Radiation-induced Apoptosis in Mouse Lymphocytes
is Modified by a Complex Dietary Supplement:
The Effect of Genotype and Gender

This section is compiled by Frank M. Painter, D.C.
Send all comments or additions to:

FROM:   Mutagenesis. 2008 (Nov);   23 (6):   465–472 ~ FULL TEXT

Lemon JA, Rollo CD, McFarlane NM, Boreham DR.

Department of Medical Physics and Applied Radiation Sciences,
McMaster University,
1280 Main Street West,
Hamilton, Ontario L8S 4K1,

This paper is just one of a long series of studies reviewing the impact of a multi-ingredient supplement on aging, vitality and mitochondrial function, brain cell loss and neuronal atrophy

Here is that series of studies:

Early Intervention with a Multi-Ingredient Dietary Supplement Improves Mood and
Spatial Memory in a Triple Transgenic Mouse Model of Alzheimer's Disease

Journal of Alzheimer's Disease 2018;   64 (3):   835–857

A multi-ingredient Dietary Supplement Abolishes Large-scale Brain Cell Loss,
Improves Sensory Function, and Prevents Neuronal Atrophy in Aging Mice

Environ Mol Mutagen. 2016 Jun;57(5):382-404

Impact of a Complex Nutraceutical Supplement on Primary Tumour Formation
and Metastasis in Trp53+/- cancer-prone Mice

Mutagenesis. 2014 (May);   29 (3):   177–187

A Complex Dietary Supplement Augments Spatial Learning, Brain Mass, and
Mitochondrial Electron Transport Chain Activity in Aging Mice

Age (Dordr). 2013 (Feb);   35 (1):   23–33

A Complex Dietary Supplement Modulates Nitrative Stress in Normal Mice
and in a New Mouse Model of Nitrative Stress and Cognitive Aging

Mech Ageing Dev. 2012 (Aug);   133 (8):   523–529

Dietary Amelioration of Locomotor, Neurotransmitter and Mitochondrial Aging
Exp Biol Med (Maywood). 2010 (Jan); 235 (1): 66–76

Radiation-induced Apoptosis in Mouse Lymphocytes is Modified by a
Complex Dietary Supplement: The Effect of Genotype and Gender

Mutagenesis. 2008 (Nov);   23 (6):   465–472

Elevated DNA Damage in a Mouse Model of Oxidative Stress:
Impacts of Ionizing Radiation and a Protective Dietary Supplement

Mutagenesis. 2008 (Nov);   23 (6):   473–482

A Complex Dietary Supplement Extends Longevity of Mice
J Gerontol A Biol Sci Med Sci. 2005 (Mar);   60 (3):   275–279

A Dietary Supplement Abolishes Age-related Cognitive Decline in Transgenic
Mice Expressing Elevated Free Eadical Processes

Exp Biol Med (Maywood). 2003 (Jul);   228 (7):   800–810

This study examined whether radiation sensitivity measured by lymphocyte apoptosis could be ameliorated by a complex anti-oxidant/anti-ageing dietary supplement. We also examined lymphocytes from both genders of normal (Nr) mice as well as transgenic growth hormone (Tg) mice that express strongly elevated reactive oxygen species processes and a progeroid syndrome of accelerated ageing. We introduce Tg mice as a potentially valuable new model to study radiation sensitivity. Isolated lymphocytes from all experimental groups were exposed to gamma radiation and the time course of apoptosis was measured in vitro. Kinetics of radiation-induced apoptosis was similar among groups, which peaked at 8 h, but maximal levels differed significantly between groups. Nr male mice had 60% lower levels of radiation-induced apoptosis than Tg males, supporting our hypothesis that Tg mice would be radiation sensitive. The dietary supplement protected lymphocytes in male mice of both strains, with proportionally greater reductions in Tg mice. Lymphocytes from female mice (both Nr and Tg) were highly radiation resistant compared to males and the supplement provided no additional benefit at the doses used in this study. These results highlight that radiation-induced apoptosis is complex and is modified by genotype, dietary supplements and gender.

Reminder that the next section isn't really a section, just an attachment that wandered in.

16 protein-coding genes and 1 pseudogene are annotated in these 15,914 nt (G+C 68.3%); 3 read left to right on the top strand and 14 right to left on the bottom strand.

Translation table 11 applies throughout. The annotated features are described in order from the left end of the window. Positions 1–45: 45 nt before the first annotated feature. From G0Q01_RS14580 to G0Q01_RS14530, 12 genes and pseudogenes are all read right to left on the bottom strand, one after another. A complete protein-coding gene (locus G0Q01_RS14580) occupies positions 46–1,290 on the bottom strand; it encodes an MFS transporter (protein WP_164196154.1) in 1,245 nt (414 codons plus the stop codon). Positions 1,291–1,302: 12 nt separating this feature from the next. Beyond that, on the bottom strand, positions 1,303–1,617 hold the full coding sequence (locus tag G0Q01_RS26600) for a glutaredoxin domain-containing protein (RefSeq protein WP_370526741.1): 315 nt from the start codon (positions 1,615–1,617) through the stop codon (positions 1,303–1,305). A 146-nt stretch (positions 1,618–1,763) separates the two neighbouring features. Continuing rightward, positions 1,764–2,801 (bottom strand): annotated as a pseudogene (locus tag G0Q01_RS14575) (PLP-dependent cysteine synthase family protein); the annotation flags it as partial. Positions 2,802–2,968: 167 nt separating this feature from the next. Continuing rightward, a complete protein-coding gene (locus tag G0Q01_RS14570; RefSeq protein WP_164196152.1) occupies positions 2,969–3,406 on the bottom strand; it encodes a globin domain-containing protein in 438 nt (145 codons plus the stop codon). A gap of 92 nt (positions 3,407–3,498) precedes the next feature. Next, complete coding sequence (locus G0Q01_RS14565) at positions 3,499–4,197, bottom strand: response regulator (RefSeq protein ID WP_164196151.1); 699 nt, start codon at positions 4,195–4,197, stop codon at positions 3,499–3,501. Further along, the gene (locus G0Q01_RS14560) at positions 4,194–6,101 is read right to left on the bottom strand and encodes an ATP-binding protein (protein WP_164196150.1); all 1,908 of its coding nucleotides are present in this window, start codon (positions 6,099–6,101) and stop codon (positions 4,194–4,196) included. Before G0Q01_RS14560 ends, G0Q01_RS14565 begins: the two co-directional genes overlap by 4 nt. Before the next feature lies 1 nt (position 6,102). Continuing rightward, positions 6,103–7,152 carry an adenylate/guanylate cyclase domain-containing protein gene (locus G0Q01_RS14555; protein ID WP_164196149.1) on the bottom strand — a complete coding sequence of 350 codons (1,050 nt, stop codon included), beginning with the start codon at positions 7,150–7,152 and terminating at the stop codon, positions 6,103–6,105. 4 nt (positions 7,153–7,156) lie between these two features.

From the FULL TEXT Article:


Oxidative stress, predominantly from increased reactive oxygen species (ROS), is a potent inducer of apoptosis in a wide variety of cells. Increased production of ROS (i.e. through exposure to ionizing radiation) contributes to the initiation of apoptosis in several ways. Key processes include altering the redox status of cells [1] and contributing significant damage to cellular macromolecules (lipids, DNA and proteins) [2] and subcellular organelles of which mitochondria are particularly susceptible. [3, 4] These perturbations can result in decreased cellular efficiency and functionality, as well as a further increase in ROS production [1], creating an escalating cycle of oxidative stress-induced apoptosis.

Cells have extensive protective mechanisms against oxidative damage. Enzymatic and non-enzymatic antioxidants remove free radicals before they cause damage; while recycling and repair mechanisms remove or repair ROS-damaged macromolecules and organelles. However, if the damage is too extensive, cells are removed through apoptotic or necrotic processes. Several strains of mice with compromised antioxidant systems have illustrated that increases in oxidative stress exacerbates apoptotic cell loss, reduces lifespan and increases the prevalence of age-associated diseases such as cancer and neuropathologies. [5, 6]

The use of antioxidants and other compounds to ameliorate the physiological signs of oxidative stress have been investigated for decades. However, with few exceptions [7, 8], most studies, which have tested materials alone or a few in combination, yielded poor or inconsistent results when looking at higher-order end points such as cognitive ability and longevity. [9–11] We developed a complex dietary supplement comprised of 31 ingredients with well-documented effects known to reduce oxidative stress and inflammation, promote membrane and mitochondrial integrity and/or increase insulin sensitivity. [12, 13]